When it comes to optimisation, one of the things that is stressed the most is content.
Unique, valuable, trusted content.
But with each post, it sometimes gets harder to think of something that’s unique. Especially when industry competitors are putting out similar content to you.
There’s nothing wrong with repurposing content – but only if it’s done the right way. For example, you could repurpose your most popular written blog into an infographic. It may even reach newer audiences by using a different creation method.
Here’s some information on what repurposing is. Along with some general do’s and don’ts of repurposing content.
What Is Content Repurposing?
Content repurposing is a marketing strategy of re-working already published content into different formats for consummation. It doesn’t have to be the whole piece either, it could just be a specific part.
Re-imagining content, content recycling, reusing, and remixing are all synonymous. They all refer to the same thing: repurposing content.
The Internet has expanded content use and purpose, both marketing and entertainment wise. Through many different demographics, too. We have blogs, podcasts, articles and journals, infographics, and many other digital content creations.
When we repurpose our content, we’re making efficient use of our time. It’s not cheating or laziness. Life happens and sometimes we have to prioritise things other than work. So repurposing is good for cutting down the workload whilst still keeping great, optimised content.
4 Do’s of Repurposing Content
If you’re going to reuse content, here’s what you should do.
1. Start with Evergreen Content
Evergreen content is continually relevant to an audience. Search traffic grows over time, even long past the publication date.
This content has generally been optimised for search engines – that includes keyword optimisation and related links. Maybe polish it a little if it’s a few years old.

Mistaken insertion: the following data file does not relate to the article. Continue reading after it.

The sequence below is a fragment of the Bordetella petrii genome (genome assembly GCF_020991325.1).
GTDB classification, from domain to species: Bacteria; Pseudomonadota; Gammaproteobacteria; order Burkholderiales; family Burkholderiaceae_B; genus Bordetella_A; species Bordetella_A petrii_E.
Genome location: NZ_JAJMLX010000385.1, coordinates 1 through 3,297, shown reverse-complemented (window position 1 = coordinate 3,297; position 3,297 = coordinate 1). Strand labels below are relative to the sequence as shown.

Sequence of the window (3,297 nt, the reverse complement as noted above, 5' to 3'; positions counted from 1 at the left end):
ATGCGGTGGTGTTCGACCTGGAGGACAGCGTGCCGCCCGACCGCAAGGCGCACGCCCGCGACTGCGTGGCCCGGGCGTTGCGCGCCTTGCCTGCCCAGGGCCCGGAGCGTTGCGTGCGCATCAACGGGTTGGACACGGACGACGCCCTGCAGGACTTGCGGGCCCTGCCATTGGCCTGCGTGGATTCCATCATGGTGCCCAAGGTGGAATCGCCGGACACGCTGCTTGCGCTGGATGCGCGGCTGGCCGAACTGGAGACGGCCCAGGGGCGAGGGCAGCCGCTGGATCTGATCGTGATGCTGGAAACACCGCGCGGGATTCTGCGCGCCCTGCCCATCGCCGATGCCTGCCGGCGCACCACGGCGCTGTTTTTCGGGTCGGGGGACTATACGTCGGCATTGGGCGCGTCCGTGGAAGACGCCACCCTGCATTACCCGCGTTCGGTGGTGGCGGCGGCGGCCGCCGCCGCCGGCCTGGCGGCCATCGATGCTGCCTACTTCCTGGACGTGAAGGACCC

2. Platform Appropriate
At this stage, you’ve taken that old blog post and repurposed it into a few new assets. A tweet, a relevant podcast, an infographic. All great options.
But they won’t all be published on the same platform. An infographic would be good for Instagram or LinkedIn, a podcast good for YouTube or Spotify.
A long written piece isn’t going to be suitable for Twitter – it needs to be limited to 280 characters. But it can’t lose it’s purpose through that limitation so it needs to be thought of in advance. Something great for a tweet may be quick tips or statistics.
3. Rework Older Content
The older the content, the more likely it is to need refreshing. Old statistics and outdated technology are the first things that would need to be updated.
Things that were relevant at the time of writing may not be anymore. They’ll need to be reworked so that they are accurate and time-appropriate.
Maybe that old blog post was well optimised at the time but not now. If you publish old, unedited data that is no longer time relevant, it’s not very reliable of you. Your readers/consumers should be able to trust the information you’re providing. That’s how you build your audience.